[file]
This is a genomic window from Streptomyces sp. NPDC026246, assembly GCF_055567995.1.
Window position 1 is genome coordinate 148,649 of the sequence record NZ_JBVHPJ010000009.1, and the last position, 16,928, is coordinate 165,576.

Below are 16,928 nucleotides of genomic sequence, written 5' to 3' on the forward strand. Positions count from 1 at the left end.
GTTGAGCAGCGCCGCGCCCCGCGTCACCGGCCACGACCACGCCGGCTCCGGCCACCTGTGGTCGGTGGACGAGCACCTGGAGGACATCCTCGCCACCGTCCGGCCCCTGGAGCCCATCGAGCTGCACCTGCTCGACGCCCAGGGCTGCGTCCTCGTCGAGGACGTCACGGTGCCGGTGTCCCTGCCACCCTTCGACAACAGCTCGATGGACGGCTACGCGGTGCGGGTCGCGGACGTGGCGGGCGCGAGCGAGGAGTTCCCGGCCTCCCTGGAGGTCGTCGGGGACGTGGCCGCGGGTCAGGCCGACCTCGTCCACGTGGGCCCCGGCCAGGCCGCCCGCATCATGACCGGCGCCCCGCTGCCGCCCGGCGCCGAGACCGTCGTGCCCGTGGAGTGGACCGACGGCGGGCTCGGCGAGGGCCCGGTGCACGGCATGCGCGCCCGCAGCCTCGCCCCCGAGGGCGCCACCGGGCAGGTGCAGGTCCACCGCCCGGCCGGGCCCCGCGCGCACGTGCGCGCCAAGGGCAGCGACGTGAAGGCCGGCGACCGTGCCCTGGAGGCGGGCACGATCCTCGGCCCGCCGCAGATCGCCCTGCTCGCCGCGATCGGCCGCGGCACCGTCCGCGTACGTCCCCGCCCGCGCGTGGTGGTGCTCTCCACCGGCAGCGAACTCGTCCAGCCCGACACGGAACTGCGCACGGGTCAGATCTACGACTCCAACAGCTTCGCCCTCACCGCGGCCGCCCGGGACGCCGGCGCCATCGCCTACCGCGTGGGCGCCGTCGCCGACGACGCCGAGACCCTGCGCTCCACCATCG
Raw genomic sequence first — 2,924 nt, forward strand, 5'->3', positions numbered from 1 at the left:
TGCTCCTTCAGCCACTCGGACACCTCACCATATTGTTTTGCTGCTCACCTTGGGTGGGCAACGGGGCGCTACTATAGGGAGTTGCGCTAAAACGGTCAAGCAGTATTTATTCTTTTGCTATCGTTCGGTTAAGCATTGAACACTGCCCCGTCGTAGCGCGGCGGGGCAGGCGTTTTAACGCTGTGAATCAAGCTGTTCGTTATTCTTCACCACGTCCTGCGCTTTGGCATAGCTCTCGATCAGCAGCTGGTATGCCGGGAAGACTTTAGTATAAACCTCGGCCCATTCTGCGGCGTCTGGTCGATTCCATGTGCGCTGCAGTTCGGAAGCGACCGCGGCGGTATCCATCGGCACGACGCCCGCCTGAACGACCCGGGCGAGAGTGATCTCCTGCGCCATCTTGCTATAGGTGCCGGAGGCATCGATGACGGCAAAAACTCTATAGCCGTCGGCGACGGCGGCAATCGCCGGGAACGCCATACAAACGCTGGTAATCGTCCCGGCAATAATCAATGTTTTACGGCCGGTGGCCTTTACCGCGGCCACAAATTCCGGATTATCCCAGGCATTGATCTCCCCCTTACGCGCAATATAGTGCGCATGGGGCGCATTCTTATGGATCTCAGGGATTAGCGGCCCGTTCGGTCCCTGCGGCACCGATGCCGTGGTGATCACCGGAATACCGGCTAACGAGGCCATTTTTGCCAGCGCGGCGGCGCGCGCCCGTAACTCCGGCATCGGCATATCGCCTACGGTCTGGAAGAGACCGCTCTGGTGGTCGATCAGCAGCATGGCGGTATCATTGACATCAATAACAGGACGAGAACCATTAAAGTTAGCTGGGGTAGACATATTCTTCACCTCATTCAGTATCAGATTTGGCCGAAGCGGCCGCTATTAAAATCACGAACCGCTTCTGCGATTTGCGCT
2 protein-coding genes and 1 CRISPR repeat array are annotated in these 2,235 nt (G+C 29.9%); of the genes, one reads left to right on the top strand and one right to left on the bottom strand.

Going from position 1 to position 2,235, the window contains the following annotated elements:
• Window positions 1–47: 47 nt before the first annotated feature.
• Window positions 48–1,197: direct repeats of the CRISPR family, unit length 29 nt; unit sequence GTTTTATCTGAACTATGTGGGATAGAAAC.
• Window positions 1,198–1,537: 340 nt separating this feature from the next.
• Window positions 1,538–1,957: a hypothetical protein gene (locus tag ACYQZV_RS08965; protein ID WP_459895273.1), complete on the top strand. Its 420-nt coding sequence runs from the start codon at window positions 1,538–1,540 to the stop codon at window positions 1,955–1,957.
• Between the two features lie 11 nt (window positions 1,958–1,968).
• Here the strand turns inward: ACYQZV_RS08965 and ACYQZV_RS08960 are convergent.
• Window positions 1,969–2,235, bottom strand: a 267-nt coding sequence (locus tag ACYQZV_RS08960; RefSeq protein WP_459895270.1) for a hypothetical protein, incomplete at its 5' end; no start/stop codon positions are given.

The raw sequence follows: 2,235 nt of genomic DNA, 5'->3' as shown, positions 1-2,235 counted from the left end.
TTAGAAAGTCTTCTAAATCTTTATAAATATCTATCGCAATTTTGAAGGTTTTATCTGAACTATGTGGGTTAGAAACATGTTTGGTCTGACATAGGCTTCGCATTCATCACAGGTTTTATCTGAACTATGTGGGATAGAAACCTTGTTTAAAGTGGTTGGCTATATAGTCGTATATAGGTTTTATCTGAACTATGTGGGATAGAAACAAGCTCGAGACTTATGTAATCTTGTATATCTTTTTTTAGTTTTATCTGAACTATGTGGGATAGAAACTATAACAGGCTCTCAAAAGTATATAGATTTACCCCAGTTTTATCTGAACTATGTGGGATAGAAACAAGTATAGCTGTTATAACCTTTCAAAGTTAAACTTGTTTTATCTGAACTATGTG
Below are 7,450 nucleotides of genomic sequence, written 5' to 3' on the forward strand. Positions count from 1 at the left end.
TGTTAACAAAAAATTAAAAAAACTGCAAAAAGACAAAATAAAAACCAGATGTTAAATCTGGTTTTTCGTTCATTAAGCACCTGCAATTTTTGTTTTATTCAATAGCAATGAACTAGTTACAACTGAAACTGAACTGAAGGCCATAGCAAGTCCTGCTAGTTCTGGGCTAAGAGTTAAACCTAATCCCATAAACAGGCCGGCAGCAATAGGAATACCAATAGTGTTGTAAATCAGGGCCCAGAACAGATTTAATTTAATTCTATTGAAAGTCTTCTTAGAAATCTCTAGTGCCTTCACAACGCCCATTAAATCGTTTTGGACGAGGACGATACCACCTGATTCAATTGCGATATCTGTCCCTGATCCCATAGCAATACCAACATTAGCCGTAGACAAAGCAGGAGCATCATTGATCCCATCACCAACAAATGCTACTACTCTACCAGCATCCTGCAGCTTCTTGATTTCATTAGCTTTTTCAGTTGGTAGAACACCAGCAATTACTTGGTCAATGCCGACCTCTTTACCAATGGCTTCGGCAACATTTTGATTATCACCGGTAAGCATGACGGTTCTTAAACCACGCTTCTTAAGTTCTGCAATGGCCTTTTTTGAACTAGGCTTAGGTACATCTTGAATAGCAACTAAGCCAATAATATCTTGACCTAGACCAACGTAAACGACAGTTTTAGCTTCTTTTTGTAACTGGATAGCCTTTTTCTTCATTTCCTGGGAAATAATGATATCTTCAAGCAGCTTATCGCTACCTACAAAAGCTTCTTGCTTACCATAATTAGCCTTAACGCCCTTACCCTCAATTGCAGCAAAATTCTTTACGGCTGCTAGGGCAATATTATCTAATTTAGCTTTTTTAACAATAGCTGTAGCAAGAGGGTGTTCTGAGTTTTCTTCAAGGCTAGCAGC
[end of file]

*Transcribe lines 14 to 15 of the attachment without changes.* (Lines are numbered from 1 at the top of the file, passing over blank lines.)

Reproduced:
• Here the strand turns inward: ACYQZV_RS08965 and ACYQZV_RS08960 are convergent.
• Window positions 1,969–2,235, bottom strand: a 267-nt coding sequence (locus tag ACYQZV_RS08960; RefSeq protein WP_459895270.1) for a hypothetical protein, incomplete at its 5' end; no start/stop codon positions are given.